There could be no better place to name that root than on Wall Street, New York. For no place in America better symbolizes the sickness that is our government than Wall Street, New York. For it is there that the largest amount of campaign cash of any industry in America was collected; and it was there that that campaign cash was used to buy the policies that created “too big to fail”; and it was there that that campaign cash was used to buy the get-out-of-jail free card, which Obama and the Congress have now given to Wall Street in the form of a promise of no real regulatory change, and an assurance of “forgiveness.”

“Forgiveness” — not of the mortgages that are now underwater. The foreclosures against them continue. “Forgiveness” — not even of the sins now confessed by Wall Street bankers, for our President has instructed us, no crimes were committed. “Forgiveness” — just enough to allow candidates once again to race to Wall Street to beg for the funds they need to finance their campaigns. The dinner parties continue. The afternoons at the golf course are the same. It’s not personal. It’s just business. It is the business of government corrupted.

There is no liberal, or libertarian, or conservative who should defend these policies. There is no liberal, or libertarian, or conservative who should defend this corruption. The single problem we all should be able to agree about is a political system that has lost is moral foundation: For no American went to war to defend a democracy “dependent upon the Funders alone.” No mother sacrificed her son or daughter to the cause of a system that effectively allows the law to be sold to the highest bidder.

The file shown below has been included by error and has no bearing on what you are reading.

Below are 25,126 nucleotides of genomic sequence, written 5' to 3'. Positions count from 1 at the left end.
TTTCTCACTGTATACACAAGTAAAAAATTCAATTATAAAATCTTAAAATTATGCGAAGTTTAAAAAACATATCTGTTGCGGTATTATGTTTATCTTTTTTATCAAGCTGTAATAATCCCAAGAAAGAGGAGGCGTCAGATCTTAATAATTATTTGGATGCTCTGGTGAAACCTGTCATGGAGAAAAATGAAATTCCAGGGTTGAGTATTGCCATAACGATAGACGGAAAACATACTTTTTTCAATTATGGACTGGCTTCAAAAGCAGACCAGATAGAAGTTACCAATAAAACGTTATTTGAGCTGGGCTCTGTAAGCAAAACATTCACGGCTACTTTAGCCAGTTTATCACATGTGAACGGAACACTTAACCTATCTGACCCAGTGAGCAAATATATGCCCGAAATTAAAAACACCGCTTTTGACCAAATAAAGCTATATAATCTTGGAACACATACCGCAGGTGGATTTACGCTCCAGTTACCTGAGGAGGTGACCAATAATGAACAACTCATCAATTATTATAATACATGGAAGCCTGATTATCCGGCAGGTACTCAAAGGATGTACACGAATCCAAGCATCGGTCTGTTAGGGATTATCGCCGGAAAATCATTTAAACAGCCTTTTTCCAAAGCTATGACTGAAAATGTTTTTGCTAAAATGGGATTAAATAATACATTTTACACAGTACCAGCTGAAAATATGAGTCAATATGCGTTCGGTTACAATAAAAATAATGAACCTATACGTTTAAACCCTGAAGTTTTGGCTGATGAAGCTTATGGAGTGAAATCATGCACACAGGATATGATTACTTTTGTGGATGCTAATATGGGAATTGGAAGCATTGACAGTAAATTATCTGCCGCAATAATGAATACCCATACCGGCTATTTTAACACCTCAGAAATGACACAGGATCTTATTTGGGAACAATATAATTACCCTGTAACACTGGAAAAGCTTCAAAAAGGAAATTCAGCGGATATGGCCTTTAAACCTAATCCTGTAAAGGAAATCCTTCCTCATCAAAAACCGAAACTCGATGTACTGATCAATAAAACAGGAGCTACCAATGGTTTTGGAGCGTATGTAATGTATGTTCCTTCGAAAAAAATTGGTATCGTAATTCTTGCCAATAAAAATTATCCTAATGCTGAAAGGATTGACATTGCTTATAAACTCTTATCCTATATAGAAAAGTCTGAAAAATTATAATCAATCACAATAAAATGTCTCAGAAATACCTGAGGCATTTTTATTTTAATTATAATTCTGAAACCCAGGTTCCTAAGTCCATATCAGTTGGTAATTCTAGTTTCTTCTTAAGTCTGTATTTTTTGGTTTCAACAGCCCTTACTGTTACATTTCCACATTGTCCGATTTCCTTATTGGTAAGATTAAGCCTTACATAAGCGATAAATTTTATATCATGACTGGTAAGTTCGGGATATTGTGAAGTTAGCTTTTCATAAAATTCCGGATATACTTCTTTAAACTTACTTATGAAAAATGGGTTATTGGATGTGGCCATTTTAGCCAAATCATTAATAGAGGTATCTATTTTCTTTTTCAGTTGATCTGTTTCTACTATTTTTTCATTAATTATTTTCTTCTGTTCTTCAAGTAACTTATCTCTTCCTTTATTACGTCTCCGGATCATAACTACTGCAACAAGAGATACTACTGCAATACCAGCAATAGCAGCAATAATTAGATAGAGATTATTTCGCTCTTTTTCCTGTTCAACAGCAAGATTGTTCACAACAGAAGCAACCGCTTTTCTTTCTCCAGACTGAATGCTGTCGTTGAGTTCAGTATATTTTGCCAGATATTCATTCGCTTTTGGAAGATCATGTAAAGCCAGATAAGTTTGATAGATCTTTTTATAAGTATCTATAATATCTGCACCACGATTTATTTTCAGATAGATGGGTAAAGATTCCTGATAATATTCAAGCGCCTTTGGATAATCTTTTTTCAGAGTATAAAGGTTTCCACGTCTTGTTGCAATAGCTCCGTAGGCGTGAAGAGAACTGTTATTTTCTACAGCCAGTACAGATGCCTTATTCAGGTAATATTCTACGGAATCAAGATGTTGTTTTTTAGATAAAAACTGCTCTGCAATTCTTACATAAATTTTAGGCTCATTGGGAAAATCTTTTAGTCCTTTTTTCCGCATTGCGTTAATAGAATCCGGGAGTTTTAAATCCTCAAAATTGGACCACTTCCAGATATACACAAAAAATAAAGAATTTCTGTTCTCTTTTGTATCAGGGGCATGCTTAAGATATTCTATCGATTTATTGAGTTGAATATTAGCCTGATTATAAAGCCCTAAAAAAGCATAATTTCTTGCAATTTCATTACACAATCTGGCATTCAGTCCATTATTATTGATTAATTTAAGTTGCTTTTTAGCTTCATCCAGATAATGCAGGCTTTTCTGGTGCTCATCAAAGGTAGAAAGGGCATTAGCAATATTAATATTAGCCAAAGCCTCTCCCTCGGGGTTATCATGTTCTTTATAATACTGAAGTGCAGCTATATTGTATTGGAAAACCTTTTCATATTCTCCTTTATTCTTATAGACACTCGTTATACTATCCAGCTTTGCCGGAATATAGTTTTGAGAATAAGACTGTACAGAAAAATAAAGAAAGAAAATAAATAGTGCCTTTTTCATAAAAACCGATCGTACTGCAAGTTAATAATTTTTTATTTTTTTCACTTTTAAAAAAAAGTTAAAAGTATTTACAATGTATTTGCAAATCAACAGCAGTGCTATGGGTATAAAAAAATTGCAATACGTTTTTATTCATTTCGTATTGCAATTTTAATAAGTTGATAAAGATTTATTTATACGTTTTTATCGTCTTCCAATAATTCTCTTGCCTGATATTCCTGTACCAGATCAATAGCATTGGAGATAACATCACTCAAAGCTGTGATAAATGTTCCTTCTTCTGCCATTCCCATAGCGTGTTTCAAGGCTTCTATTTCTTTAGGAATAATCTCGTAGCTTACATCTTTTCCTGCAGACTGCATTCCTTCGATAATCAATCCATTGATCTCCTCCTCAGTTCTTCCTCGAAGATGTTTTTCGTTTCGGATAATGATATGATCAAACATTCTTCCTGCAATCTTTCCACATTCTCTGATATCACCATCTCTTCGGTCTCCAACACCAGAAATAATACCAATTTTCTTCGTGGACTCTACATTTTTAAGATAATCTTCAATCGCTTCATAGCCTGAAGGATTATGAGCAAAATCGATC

We are Americans, all of us, whether citizens or not. We are Americans, all of us, because we all believe in the ideal of a government responsive to “the People alone.” And we all, as Americans, regardless of the diversity of our views, need to stand on this common ground and shout as loudly as we can: End this corruption now. Get the money out of government. Or at least get the special interest money out of government. And put back in its place a government dependent upon, and responsive too, the people. Alone.

“There are a thousand hacking at the branches of evil” — Thoreau, 1846, On Walden — “There are a thousand hacking at the branches of evil to one striking at the root.”